Delaware sexting laws: online solicitation of children
Knowingly using an electronic device to solicit a child or minor to engage in sexual activity is a crime in Delaware. In these cases, prosecutors need only prove that the offender knew or should have known the person he was talking to was under 18.
Did you meet or attempt to meet the minor?
Soliciting and meeting a minor is a class B felony in Delaware, whereas solicitation alone is a class C felony. A class C felony in the state carries a presumptive sentence of up to one year. A class B felony is more serious because it carries a mandatory minimum sentence of two years and a maximum of 25 years.
What to remember:
- Soliciting or exchanging sexually explicit content with a minor via mobile or other electronic device is a felony in Delaware.
- The prosecution must prove that the accused wrote/sent the messages beyond a reasonable doubt.
- Entrapment may be a defense if a police officer induces the accused to engage in conduct outside his/her predisposition.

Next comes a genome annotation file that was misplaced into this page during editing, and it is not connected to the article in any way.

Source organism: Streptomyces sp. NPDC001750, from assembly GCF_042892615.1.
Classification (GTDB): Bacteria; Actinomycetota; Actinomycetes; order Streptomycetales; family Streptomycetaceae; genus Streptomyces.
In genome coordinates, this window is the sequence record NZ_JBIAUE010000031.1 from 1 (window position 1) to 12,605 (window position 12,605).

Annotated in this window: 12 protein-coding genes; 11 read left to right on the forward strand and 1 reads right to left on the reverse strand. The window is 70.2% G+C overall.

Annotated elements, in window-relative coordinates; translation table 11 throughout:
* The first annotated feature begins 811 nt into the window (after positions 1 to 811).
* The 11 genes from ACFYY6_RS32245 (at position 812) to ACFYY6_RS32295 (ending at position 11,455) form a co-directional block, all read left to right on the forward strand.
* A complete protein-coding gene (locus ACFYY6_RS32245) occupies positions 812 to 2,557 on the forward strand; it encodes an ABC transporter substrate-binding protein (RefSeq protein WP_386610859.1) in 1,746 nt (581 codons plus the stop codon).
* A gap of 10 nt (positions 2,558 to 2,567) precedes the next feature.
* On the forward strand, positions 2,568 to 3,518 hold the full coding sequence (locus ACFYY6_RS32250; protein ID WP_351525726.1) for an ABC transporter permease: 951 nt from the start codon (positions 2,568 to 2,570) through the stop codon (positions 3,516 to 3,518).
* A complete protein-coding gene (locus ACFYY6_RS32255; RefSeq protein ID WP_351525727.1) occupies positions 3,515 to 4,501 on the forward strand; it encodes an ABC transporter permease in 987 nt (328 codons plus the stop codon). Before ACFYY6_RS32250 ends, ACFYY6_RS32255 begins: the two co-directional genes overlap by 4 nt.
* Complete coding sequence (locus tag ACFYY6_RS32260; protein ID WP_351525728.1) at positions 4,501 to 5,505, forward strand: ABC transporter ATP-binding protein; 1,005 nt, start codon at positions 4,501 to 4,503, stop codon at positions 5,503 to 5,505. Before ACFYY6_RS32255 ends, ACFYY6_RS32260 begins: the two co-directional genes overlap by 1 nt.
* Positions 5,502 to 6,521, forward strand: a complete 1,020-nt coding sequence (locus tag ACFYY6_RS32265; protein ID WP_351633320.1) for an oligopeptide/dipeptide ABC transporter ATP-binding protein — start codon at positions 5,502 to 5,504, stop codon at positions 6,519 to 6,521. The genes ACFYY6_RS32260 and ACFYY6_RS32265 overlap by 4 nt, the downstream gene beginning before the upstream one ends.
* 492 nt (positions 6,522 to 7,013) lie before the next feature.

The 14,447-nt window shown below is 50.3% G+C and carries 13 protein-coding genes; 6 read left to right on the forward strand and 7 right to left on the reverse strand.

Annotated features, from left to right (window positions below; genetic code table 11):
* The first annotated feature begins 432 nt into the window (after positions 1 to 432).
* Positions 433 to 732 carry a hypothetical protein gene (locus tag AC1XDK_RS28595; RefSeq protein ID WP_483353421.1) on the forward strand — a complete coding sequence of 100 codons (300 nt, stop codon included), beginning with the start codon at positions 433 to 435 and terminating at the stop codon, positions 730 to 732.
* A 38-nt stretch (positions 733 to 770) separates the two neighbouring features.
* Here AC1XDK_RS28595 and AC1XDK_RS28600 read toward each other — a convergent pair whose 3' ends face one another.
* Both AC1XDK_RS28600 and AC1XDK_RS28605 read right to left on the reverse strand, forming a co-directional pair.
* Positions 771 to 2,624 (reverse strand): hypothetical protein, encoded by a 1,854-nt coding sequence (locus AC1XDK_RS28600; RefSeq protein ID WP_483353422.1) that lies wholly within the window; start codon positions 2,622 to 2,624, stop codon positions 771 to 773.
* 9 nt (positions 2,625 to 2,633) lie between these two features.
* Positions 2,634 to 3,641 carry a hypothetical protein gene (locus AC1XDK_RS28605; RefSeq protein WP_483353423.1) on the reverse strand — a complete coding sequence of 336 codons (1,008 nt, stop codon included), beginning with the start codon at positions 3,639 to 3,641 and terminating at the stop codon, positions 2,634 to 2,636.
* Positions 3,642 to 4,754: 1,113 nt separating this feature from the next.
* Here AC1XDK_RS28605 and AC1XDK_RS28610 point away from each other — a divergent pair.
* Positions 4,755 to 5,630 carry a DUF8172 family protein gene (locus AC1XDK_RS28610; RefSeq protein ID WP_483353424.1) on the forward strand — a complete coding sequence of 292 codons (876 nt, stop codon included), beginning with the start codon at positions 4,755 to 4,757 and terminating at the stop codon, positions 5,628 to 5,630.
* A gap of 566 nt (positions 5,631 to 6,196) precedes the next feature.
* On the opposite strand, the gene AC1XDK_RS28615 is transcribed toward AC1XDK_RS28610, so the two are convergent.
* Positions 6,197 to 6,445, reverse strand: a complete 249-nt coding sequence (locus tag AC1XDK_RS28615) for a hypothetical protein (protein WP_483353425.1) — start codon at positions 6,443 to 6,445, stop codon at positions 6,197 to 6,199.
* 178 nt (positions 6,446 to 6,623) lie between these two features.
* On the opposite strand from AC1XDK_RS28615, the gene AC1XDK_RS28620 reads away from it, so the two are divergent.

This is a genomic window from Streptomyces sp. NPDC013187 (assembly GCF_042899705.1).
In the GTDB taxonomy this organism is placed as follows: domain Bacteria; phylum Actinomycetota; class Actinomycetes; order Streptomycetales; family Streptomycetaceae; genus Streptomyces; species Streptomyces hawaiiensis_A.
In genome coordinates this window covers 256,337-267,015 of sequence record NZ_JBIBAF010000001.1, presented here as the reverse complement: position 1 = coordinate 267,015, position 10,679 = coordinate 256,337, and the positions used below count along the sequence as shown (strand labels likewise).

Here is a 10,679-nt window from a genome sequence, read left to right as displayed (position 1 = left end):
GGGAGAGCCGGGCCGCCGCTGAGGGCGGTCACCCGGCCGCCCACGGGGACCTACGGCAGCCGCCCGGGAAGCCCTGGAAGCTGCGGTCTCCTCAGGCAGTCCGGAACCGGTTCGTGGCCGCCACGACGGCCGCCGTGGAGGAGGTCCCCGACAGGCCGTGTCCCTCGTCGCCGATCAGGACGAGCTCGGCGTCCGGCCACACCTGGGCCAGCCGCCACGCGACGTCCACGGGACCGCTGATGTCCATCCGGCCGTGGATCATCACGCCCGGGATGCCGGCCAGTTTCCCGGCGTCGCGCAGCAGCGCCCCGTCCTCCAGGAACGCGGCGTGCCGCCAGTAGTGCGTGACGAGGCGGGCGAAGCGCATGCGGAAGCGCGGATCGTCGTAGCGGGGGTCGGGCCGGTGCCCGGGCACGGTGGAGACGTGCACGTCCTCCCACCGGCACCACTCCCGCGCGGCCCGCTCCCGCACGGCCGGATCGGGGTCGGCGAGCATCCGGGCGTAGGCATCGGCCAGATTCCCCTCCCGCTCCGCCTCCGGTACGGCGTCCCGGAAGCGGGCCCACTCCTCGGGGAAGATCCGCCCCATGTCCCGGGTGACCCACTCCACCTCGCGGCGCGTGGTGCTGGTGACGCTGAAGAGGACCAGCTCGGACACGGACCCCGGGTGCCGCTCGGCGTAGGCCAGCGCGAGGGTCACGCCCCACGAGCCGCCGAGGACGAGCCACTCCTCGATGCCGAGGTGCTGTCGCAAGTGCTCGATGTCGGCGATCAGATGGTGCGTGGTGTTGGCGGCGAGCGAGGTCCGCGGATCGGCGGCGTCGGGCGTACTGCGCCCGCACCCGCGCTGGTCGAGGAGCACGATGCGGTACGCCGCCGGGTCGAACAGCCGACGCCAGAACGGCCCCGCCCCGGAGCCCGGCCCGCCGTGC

Delaware sexting laws and revenge porn
In Delaware, revenge porn refers to the act of posting or sharing a sexually explicit video or picture of a former partner or spouse without consent via an electronic device. The crime is a misdemeanor that may escalate to felony charges if the photo was taken or obtained without the victim’s consent, or if the photo was posted for profit.
Delaware code title 11. “Criminal procedure” 1335. Violation Of Privacy reads in part, “A person is guilty of Violation of Privacy when, except as authorized by law, the person:”
“ (9) Knowingly reproduces, distributes, exhibits, publishes, transmits, or otherwise disseminates a visual depiction of a person who is nude, or who is engaging in sexual conduct when the person knows or should have known that the reproduction, distribution, exhibition, publication, transmission, or other dissemination was without the consent of the person depicted and that the visual depiction was created or provided to the person under circumstances in which the person depicted has a reasonable expectation of privacy.”